Some of you may know this isn’t my only day job. In another life I’m COO of the Washington Mystics, the WNBA team owned by Sheila Johnson, who, in another life, helped create BET. It’s an enormous task selling women’s basketball to a male-dominated sports world. But we’re getting there. And our headway is in no small way a reality because of a few truly amazing young women. The ladies of the WNBA live to play basketball, and will do just about anything to make our league stronger. They practice hard and play harder. In their off-hours they’ll go anywhere they’re asked to make an appearance, if it means spreading the gospel of women’s basketball. In many ways, they remind me of people I grew up with in cable. When I had more spring in my step, I remember schlepping from meeting to meeting, trade show to trade show, all in the interest of building this industry. Cable was in my blood. I loved what I was doing. I really believe it mattered, and because of that I felt I was helping to change television, the most powerful medium in the country, and I was having a ball doing it. And that’s the way so many of my peers thought – people who have since risen through the ranks and now sit in corner offices. I know many of those people retain their "love of the game." Still, I wonder how many still have that passion, that youthful exuberance, and a willingness to go the extra mile. As a WNBA executive I can’t help but look at the hard working, zealous people of this league and compare them to their counterparts in men’s sports – gifted athletes who, as a group, are as pampered as any segment of society. The middle and upper tiers of male athletes earn millions, live in opulence and speak through agents. As long as they continue to perform on the field theirs is a world of entitlement. They expect the most mundane task to be handled for them. Whatever promotion they do for their leagues usually comes with a five-figure price tag and is detailed in their contracts. Like the strata of male athletes who have forgotten their roots and how hard they had to work to get where they are, many of us in this industry have lost sight of what allowed us to wipe the floor with the broadcasters years ago. Given the passion with which the telcos are attacking cable in an attempt to give us a taste of our own medicine, I’m hoping we can rediscover it. Soon. Sure, we’ve got some powerful companies. And our content is rich and deep. And it’s hard to fathom cable losing significant market share to any new platform. But reflect to what the TV landscape was like 30 years ago. Who would have thought that CBS would be considered a handsome but entirely dispensable division of Viacom? Or that ABC would amount to nothing more than a buy-through when Disney acquired ESPN? For cable to remain strong – especially on the MSO side – we must return to our roots. Our MSOs must rededicate themselves to service. Our executives must rekindle their passion and rediscover the tireless competitor that lies dormant within. And we must collectively operate daily, not like the king of the hill we’ve become, but the contender we used to be. Like the women of the WNBA who show up every day with a smile on their faces and a lean, hungry look in their eyes, Symonds says it’s time again to act like what we once were: fresh-faced kids with something to prove. Curtis Symonds can be reached at curtissymonds@yahoo.com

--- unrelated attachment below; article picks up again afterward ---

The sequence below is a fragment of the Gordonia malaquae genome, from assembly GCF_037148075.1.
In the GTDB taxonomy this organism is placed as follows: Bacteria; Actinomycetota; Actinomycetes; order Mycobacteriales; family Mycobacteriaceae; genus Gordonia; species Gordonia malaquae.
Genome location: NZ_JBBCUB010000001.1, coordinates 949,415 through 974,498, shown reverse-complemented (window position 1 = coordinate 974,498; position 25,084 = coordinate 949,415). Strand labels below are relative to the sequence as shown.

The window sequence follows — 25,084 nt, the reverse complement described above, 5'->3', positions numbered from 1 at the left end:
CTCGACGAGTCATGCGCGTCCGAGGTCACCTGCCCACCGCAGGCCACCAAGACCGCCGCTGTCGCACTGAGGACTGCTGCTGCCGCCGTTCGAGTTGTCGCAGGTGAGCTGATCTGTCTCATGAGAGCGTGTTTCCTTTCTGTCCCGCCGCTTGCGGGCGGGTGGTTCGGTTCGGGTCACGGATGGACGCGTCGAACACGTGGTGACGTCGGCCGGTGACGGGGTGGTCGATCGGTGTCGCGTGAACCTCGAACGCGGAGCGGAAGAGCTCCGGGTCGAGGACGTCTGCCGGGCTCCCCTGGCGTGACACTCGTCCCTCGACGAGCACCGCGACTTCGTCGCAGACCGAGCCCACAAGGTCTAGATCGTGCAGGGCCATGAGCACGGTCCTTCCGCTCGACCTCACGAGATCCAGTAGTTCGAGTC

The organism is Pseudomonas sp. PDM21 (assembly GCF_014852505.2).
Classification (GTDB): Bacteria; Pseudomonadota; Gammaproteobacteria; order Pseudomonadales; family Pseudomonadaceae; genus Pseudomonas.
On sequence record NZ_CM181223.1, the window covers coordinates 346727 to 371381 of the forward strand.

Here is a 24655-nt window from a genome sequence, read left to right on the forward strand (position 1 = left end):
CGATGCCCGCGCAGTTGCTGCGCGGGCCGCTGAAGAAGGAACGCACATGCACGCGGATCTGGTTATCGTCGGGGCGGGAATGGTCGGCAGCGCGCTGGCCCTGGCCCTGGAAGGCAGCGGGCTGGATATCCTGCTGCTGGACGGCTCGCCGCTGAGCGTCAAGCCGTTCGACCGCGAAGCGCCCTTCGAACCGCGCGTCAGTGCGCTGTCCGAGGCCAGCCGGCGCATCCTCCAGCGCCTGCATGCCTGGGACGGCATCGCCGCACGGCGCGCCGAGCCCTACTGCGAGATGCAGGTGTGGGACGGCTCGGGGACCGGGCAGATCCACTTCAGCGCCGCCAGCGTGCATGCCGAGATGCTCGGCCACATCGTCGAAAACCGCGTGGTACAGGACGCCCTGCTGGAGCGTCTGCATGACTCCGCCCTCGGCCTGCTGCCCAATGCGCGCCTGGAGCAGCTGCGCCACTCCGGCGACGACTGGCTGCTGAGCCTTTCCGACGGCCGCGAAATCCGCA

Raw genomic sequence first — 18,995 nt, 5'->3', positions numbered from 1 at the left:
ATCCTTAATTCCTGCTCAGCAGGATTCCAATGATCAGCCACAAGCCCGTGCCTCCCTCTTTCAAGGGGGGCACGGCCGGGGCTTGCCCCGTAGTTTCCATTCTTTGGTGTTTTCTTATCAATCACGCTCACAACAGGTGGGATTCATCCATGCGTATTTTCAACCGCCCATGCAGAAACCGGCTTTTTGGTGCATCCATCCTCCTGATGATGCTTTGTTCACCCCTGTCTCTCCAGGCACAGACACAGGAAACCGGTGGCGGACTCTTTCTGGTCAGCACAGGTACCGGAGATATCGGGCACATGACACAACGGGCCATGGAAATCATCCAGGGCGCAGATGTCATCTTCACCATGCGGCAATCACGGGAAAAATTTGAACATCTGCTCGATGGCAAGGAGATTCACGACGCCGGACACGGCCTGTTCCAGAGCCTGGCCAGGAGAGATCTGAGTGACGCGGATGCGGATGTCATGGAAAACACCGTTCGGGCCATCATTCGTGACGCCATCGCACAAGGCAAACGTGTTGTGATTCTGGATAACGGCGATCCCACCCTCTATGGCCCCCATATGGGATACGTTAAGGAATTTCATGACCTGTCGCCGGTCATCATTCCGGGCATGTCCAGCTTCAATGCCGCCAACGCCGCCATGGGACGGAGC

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Another Locast Launch

Nonprofit local broadcast TV streaming service Locast launched in Indianapolis, delivering 42 channels. The streamer is now available in 24 markets. Locast is currently involved in a legal fight with

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